This is my contribution #4 to the “Better Blog in 31 days” project. But for anybody who is interested in knowing exactly what Copyright law says, read on.
Scott posted a comment in Problogger’s Day 17 chapter that someone is scraping contents from Darren’s site. That led me thinking as exactly what the legal term is when it comes to “borrowing contents” from the fellow bloggers. As we all know, every blogger nowadays is “scraping” contents in some kind of form from other people’s sites.
So I did a little digging to find out some information on this subject. Thanks to Peter Kent’s book “SEO for Dummies”, he wrote an entire chapter about this topic. So let me pick a few key items from his book:
- As soon as someone creates a work – writes an article, writes a song, composes a tune, or whatever – copyright is automatic. There is no need to register copyright;… (otherwise), the Library of Congress, which houses the copyright Office and stores copyright registrations would be the size of Alabama.
- If you don’t see a copyright notice attached, it doesn’t mean the work’s copyright isn’t owned by someone. Current copyright law does not require such notices.
- You can’t take an article you find in a newspaper, magazine, or Web site and use it without permission. However, there are exceptions, see later explanations
- If you don’t know whether you have the right to use something, assume that you don’t
- You can’t just take something and rewrite it. Derivative works are also protected. If the result is clearly derived from the original, you could be in trouble.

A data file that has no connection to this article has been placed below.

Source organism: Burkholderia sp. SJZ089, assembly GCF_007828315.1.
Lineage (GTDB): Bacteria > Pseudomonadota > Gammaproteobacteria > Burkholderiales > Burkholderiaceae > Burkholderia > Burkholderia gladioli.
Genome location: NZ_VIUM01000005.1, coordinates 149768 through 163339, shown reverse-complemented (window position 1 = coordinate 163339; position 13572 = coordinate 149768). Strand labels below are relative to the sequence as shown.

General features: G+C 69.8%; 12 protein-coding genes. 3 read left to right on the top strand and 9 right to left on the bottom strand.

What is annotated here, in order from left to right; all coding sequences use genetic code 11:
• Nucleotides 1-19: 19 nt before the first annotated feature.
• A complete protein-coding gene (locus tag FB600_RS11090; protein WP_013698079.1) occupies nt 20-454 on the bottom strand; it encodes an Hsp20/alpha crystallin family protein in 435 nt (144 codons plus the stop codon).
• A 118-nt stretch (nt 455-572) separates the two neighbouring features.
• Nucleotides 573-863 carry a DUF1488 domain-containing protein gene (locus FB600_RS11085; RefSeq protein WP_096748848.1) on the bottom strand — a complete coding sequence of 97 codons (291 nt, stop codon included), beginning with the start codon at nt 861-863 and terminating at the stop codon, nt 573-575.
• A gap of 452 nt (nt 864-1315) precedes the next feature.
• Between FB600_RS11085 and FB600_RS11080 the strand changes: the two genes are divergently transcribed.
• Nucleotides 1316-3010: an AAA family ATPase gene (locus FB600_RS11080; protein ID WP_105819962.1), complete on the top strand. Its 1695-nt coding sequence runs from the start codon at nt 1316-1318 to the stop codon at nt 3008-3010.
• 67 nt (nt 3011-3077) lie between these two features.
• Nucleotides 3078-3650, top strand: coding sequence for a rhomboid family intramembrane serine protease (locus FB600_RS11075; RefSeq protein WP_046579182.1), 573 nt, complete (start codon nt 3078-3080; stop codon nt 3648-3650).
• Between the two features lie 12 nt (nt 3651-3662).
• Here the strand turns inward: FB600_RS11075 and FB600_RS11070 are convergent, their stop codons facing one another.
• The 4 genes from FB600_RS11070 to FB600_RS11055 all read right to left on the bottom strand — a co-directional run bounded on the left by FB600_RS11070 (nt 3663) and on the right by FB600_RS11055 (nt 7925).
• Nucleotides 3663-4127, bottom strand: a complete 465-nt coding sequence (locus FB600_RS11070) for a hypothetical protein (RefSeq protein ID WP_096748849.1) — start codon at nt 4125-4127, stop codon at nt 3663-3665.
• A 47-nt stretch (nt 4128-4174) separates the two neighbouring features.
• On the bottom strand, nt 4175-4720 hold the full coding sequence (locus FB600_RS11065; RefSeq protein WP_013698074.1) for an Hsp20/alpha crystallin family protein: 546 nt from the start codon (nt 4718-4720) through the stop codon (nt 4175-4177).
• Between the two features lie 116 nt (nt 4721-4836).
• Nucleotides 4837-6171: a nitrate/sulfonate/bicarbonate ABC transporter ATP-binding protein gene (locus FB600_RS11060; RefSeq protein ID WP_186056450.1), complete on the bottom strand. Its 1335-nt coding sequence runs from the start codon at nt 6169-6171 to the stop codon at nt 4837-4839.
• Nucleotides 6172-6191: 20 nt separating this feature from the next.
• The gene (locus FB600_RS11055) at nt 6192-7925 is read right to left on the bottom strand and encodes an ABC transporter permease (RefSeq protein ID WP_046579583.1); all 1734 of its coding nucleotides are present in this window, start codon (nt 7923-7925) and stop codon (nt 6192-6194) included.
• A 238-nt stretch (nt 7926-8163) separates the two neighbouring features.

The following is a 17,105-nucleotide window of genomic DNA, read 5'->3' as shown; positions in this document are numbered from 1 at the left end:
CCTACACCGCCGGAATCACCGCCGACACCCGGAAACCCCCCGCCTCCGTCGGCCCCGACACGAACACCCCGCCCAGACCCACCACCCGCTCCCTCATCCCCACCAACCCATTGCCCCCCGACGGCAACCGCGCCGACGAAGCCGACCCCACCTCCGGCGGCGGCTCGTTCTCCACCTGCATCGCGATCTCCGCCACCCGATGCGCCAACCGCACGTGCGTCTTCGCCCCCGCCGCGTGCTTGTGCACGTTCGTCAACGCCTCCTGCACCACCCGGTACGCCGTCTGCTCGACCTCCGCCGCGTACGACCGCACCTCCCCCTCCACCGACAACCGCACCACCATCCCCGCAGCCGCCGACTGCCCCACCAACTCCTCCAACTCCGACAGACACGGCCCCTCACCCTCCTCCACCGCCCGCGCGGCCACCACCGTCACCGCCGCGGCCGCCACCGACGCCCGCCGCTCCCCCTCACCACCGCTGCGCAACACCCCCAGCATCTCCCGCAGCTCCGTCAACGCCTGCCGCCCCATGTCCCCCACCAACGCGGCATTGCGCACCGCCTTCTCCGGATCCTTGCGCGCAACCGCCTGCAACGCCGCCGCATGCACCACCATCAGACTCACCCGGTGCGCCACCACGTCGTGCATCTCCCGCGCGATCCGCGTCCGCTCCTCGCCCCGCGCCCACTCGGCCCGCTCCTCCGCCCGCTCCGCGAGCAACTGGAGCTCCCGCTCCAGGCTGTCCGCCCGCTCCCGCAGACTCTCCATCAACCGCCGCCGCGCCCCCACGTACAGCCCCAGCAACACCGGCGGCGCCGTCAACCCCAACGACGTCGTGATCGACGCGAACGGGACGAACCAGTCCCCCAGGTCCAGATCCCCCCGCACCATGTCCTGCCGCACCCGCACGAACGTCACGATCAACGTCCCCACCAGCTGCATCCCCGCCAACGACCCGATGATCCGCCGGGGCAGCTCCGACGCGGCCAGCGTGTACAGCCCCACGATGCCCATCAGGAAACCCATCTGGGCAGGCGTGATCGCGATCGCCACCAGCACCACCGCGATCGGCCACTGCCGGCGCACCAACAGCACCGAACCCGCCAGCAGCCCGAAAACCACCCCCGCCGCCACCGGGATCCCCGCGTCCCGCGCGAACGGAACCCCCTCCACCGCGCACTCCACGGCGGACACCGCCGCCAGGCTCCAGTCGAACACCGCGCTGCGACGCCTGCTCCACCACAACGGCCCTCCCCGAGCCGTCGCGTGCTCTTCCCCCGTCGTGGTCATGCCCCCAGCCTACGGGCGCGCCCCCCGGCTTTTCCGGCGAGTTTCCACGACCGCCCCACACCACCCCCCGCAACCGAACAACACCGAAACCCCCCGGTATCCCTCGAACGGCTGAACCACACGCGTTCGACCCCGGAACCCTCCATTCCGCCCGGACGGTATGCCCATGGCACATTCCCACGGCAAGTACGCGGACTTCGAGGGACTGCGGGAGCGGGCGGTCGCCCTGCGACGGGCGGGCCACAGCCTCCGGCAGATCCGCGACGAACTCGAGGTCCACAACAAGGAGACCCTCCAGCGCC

- Copyright has to be expressly assigned. If you hire me to write an article for your Web Site and don’t get a contract saying that you own all rights, or that the work as a work for hire, you only have the right to place it on your Website. I still have the right to use the article elsewhere
- if it’s really old, you can use it. Copyright eventually expires. Anything created before 1921, for instance, is free for the taking
- If the government created, you can use it. The US government spends millions of dollars creating content. This content is usally not copyright protected.
- If it is donated, you can use it. If the author gave public permission to use it, you can take it
- If it is for “Fair Use” – Copyright law has a fair use exception that allows you to use small portion of the work, without permission, under particular conditons.
The fair use exception is a very tough call since there is no hard line drawn as exactly what the fair use is. So, I am going to insert the direct text from our Copyright Law here:
“Under the fair use doctrine of the US Copyright statute, it is permissible to use limited portions of a work including quotes, for purposes such as commentary, criticism, news reporting, and scholarly reports. There are no legal rules permitting the use of a specific number of words, a certain number of musical notes, or percentage of a work. Whether a particular use qualifies as fair use depends on all the circumstances. See FL 102. fair use, and Circular 21, Reproductions of Copyrighted Works by Educators and Librarians”
So, here I am, by obeying the Copyright Law and applying the “Fair Use” exception, I used Peter Kent’s contents by quoting his work. End of story.